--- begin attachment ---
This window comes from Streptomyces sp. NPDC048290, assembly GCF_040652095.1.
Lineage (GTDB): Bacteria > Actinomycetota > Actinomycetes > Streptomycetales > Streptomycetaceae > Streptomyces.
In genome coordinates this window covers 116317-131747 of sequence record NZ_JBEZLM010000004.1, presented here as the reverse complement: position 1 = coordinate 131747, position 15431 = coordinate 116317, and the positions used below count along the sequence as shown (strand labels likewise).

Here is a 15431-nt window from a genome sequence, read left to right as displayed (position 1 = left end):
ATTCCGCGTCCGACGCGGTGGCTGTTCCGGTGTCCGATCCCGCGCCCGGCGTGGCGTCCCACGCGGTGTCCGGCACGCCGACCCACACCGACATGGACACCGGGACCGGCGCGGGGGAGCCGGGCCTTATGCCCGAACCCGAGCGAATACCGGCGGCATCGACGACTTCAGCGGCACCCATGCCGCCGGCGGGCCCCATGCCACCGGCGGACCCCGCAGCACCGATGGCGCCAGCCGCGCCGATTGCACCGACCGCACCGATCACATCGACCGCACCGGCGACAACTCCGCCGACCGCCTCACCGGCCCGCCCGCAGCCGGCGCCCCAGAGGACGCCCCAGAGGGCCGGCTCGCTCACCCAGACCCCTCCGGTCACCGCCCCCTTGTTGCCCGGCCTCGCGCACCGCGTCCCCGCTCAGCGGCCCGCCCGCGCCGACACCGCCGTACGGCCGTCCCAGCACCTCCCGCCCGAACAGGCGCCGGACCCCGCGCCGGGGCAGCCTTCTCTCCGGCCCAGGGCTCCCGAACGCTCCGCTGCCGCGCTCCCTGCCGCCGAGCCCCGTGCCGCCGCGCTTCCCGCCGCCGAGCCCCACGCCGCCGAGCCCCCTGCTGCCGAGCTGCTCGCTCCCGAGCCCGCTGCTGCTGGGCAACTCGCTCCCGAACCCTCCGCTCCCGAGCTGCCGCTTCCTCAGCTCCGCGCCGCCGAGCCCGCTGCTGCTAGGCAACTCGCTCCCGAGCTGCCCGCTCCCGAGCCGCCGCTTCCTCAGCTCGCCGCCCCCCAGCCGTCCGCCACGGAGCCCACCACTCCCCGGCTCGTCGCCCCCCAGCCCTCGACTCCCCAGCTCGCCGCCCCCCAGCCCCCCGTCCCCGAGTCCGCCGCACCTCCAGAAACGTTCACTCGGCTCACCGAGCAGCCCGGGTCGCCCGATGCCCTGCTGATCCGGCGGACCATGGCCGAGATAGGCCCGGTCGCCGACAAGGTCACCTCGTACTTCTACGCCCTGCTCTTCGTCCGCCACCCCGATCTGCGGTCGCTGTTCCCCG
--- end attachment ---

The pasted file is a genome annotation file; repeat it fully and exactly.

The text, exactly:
This window comes from Streptomyces sp. NPDC048290, assembly GCF_040652095.1.
Lineage (GTDB): Bacteria > Actinomycetota > Actinomycetes > Streptomycetales > Streptomycetaceae > Streptomyces.
In genome coordinates this window covers 116317-131747 of sequence record NZ_JBEZLM010000004.1, presented here as the reverse complement: position 1 = coordinate 131747, position 15431 = coordinate 116317, and the positions used below count along the sequence as shown (strand labels likewise).

Here is a 15431-nt window from a genome sequence, read left to right as displayed (position 1 = left end):
ATTCCGCGTCCGACGCGGTGGCTGTTCCGGTGTCCGATCCCGCGCCCGGCGTGGCGTCCCACGCGGTGTCCGGCACGCCGACCCACACCGACATGGACACCGGGACCGGCGCGGGGGAGCCGGGCCTTATGCCCGAACCCGAGCGAATACCGGCGGCATCGACGACTTCAGCGGCACCCATGCCGCCGGCGGGCCCCATGCCACCGGCGGACCCCGCAGCACCGATGGCGCCAGCCGCGCCGATTGCACCGACCGCACCGATCACATCGACCGCACCGGCGACAACTCCGCCGACCGCCTCACCGGCCCGCCCGCAGCCGGCGCCCCAGAGGACGCCCCAGAGGGCCGGCTCGCTCACCCAGACCCCTCCGGTCACCGCCCCCTTGTTGCCCGGCCTCGCGCACCGCGTCCCCGCTCAGCGGCCCGCCCGCGCCGACACCGCCGTACGGCCGTCCCAGCACCTCCCGCCCGAACAGGCGCCGGACCCCGCGCCGGGGCAGCCTTCTCTCCGGCCCAGGGCTCCCGAACGCTCCGCTGCCGCGCTCCCTGCCGCCGAGCCCCGTGCCGCCGCGCTTCCCGCCGCCGAGCCCCACGCCGCCGAGCCCCCTGCTGCCGAGCTGCTCGCTCCCGAGCCCGCTGCTGCTGGGCAACTCGCTCCCGAACCCTCCGCTCCCGAGCTGCCGCTTCCTCAGCTCCGCGCCGCCGAGCCCGCTGCTGCTAGGCAACTCGCTCCCGAGCTGCCCGCTCCCGAGCCGCCGCTTCCTCAGCTCGCCGCCCCCCAGCCGTCCGCCACGGAGCCCACCACTCCCCGGCTCGTCGCCCCCCAGCCCTCGACTCCCCAGCTCGCCGCCCCCCAGCCCCCCGTCCCCGAGTCCGCCGCACCTCCAGAAACGTTCACTCGGCTCACCGAGCAGCCCGGGTCGCCCGATGCCCTGCTGATCCGGCGGACCATGGCCGAGATAGGCCCGGTCGCCGACAAGGTCACCTCGTACTTCTACGCCCTGCTCTTCGTCCGCCACCCCGATCTGCGGTCGCTGTTCCCCG